Physics is concerned with discovering the universal laws that govern matter, energy, space, and time, and explaining how things work. This course will focus on the physics knowledge and math skills necessary for students to have an understanding of the world around them. The course is student-centered in the sense that students will have a say as to what projects they will undertake and what content they are most interested in pursuing. Possible topics include laws of motion, mechanics, fluids, thermodynamics, waves sound, optics, electricity, electronics, magnetism, light and modern physics. This class incorporates activities, labs, projects, computer simulations, computer data analysis, and many technologies — all germane to the concrete topics that drive the course. The program is a high school version of a famous course offered at UVA by Louis Bloomfield by the name “How Things Work.” The focus is on practical application of physics concepts. Students will leave the class informed and capable. Although problem-solving is not as central as for other levels of Physics, the course still emphasizes the need for measurement and quantitative analyses in order to develop models of the natural world. The class is designed for seniors, although juniors may be admitted if they meet the prerequisites, a science teacher recommends it, and schedule allows it.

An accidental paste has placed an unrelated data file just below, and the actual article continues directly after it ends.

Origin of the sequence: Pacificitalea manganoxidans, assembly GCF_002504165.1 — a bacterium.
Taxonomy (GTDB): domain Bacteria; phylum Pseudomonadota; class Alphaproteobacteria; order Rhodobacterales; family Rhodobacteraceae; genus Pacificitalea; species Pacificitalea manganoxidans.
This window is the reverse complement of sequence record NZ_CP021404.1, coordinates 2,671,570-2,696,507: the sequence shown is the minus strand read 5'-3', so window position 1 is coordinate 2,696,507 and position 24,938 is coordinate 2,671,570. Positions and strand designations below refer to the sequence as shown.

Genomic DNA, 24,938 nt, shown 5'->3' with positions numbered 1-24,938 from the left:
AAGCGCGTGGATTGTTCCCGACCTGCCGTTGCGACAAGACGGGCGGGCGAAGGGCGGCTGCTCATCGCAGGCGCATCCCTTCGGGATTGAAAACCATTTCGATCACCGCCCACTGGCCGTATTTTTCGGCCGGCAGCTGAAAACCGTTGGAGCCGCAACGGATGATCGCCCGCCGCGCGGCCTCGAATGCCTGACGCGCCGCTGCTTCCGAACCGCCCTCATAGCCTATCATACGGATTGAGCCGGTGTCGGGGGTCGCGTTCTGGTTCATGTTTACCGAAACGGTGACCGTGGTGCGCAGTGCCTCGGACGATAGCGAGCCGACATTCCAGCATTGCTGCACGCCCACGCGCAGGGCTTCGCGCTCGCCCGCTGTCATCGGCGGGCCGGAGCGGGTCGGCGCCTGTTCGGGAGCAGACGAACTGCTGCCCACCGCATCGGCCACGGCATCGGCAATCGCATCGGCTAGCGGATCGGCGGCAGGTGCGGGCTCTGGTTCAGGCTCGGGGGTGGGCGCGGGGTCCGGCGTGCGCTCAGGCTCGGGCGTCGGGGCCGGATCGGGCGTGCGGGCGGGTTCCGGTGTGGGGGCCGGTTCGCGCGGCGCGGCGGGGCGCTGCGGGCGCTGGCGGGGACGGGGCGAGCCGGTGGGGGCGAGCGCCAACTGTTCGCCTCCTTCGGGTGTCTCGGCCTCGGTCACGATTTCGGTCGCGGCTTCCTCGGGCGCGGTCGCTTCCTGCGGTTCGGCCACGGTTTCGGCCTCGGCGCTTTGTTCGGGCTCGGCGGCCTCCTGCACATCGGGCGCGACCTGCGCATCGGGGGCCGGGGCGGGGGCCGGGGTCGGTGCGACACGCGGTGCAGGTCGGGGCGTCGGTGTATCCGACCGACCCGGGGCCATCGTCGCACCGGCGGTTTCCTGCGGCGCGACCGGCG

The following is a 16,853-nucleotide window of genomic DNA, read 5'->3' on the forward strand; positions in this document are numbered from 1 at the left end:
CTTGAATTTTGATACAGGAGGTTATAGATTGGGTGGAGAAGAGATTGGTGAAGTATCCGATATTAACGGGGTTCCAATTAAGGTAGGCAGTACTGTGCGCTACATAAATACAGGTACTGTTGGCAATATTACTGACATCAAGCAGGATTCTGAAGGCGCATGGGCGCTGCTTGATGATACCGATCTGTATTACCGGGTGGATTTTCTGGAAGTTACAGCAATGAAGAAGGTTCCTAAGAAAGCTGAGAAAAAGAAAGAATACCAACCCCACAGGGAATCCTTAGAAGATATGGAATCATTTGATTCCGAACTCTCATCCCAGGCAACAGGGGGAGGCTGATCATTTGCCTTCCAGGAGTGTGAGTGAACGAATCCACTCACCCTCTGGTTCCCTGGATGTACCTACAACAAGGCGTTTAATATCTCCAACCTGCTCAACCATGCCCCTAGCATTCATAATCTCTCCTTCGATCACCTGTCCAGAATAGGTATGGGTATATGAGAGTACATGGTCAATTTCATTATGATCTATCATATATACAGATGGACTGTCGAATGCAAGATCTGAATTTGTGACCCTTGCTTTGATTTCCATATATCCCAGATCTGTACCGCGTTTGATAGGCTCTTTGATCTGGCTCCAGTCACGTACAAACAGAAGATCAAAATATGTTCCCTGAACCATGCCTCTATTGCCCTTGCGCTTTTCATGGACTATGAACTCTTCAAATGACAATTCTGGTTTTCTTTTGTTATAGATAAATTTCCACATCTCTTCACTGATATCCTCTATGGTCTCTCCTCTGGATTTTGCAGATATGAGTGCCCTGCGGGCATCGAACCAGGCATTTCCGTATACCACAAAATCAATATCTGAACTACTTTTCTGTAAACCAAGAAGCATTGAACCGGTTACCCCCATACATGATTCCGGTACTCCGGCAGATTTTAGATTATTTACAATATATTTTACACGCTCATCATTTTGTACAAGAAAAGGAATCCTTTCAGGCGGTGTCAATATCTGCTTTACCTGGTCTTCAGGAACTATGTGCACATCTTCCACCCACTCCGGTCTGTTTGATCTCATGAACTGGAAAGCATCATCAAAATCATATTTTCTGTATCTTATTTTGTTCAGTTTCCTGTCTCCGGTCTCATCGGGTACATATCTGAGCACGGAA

Textbook Title:How Things Work, Steven Bloomfield
Prerequisites: C in Chemistry and C in Algebra II or Integrated Math III and science teacher recommendation.
Advanced Placement Physics 1
|Physics — Honors
Honors Physics investigates a wide range of physical principles and phenomena including mechanics, electricity and magnetism, thermodynamics, wave theory, sound, light, and electromagnetic radiation. As an honors elective, high levels of self-motivation and intellectual curiosity are expected of all students. Normally a junior or senior level course, the elective is suggested for students completing Honors Chemistry and who are simultaneously taking Calculus. A rigorous approach involving theory, problem solving, laboratory experiments, computer simulations, and interactive multimedia is used. Advanced algebra and basic trigonometry are often used in problem solving. Honors Physics is more mathematically and technically based than Applied Physics and includes a balance of text, discussion, laboratory work and demonstration activities. Project work beyond the regular classroom is expected.
Textbook Title: Essential Physics, Tom Hsu, Manos Chanlotakis, and Michael Pahre, Ergopedia, Cambridge, MA (Jan. 2014)
Prerequisites: B- Honors Chemistry or A- in Chemistry and B in Pre-Calculus with science teacher recommendation
Course Credits: 1 credit
Duration: full year (seniors only)
This course is intended for seniors who are science and math oriented. This course was designed by the College Board as the first half of a two year sequence for an algebra-based college physics course. It is offered here as an alternative to Honors Physics for those who want to go into greater depth into Newtonian Mechanics. The course also includes electrical circuits. The course does not cover electricity and magnetism, optics, and waves which are touched upon in the Honors Physics course.
: Physics, (7th Edn.), Cutnell, J. and Johnson, K., 2007, John Wiley and Sons.
Pre-requisite: B in Honors Chemistry or A in Freshman Physics or A- in CP Chemistry. B+ in latest math class.